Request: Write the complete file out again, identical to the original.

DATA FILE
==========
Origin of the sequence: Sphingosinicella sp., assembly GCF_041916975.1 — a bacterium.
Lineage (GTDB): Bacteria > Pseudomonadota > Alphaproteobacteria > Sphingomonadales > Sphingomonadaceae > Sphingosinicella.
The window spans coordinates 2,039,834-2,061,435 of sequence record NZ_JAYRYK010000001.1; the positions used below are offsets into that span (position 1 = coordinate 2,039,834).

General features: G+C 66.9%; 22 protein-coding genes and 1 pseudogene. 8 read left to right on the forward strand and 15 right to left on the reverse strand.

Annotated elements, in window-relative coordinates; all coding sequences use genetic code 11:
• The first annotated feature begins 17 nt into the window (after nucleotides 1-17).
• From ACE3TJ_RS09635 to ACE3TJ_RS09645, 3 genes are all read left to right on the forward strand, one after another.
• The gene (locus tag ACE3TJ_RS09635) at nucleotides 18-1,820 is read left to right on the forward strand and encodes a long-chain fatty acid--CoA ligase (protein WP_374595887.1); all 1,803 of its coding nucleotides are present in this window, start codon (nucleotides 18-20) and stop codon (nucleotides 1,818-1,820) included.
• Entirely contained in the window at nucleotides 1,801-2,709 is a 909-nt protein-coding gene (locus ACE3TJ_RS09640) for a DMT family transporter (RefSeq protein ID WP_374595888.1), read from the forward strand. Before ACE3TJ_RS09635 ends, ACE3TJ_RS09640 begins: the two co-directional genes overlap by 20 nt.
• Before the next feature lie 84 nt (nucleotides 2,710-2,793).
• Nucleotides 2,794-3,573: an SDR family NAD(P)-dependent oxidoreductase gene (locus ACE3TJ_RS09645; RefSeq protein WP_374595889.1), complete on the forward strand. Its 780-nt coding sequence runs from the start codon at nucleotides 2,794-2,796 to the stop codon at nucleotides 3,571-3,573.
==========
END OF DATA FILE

Origin of the sequence: Sphingosinicella sp., assembly GCF_041916975.1 — a bacterium.
Lineage (GTDB): Bacteria > Pseudomonadota > Alphaproteobacteria > Sphingomonadales > Sphingomonadaceae > Sphingosinicella.
The window spans coordinates 2,039,834-2,061,435 of sequence record NZ_JAYRYK010000001.1; the positions used below are offsets into that span (position 1 = coordinate 2,039,834).

General features: G+C 66.9%; 22 protein-coding genes and 1 pseudogene. 8 read left to right on the forward strand and 15 right to left on the reverse strand.

Annotated elements, in window-relative coordinates; all coding sequences use genetic code 11:
• The first annotated feature begins 17 nt into the window (after nucleotides 1-17).
• From ACE3TJ_RS09635 to ACE3TJ_RS09645, 3 genes are all read left to right on the forward strand, one after another.
• The gene (locus tag ACE3TJ_RS09635) at nucleotides 18-1,820 is read left to right on the forward strand and encodes a long-chain fatty acid--CoA ligase (protein WP_374595887.1); all 1,803 of its coding nucleotides are present in this window, start codon (nucleotides 18-20) and stop codon (nucleotides 1,818-1,820) included.
• Entirely contained in the window at nucleotides 1,801-2,709 is a 909-nt protein-coding gene (locus ACE3TJ_RS09640) for a DMT family transporter (RefSeq protein ID WP_374595888.1), read from the forward strand. Before ACE3TJ_RS09635 ends, ACE3TJ_RS09640 begins: the two co-directional genes overlap by 20 nt.
• Before the next feature lie 84 nt (nucleotides 2,710-2,793).
• Nucleotides 2,794-3,573: an SDR family NAD(P)-dependent oxidoreductase gene (locus ACE3TJ_RS09645; RefSeq protein WP_374595889.1), complete on the forward strand. Its 780-nt coding sequence runs from the start codon at nucleotides 2,794-2,796 to the stop codon at nucleotides 3,571-3,573.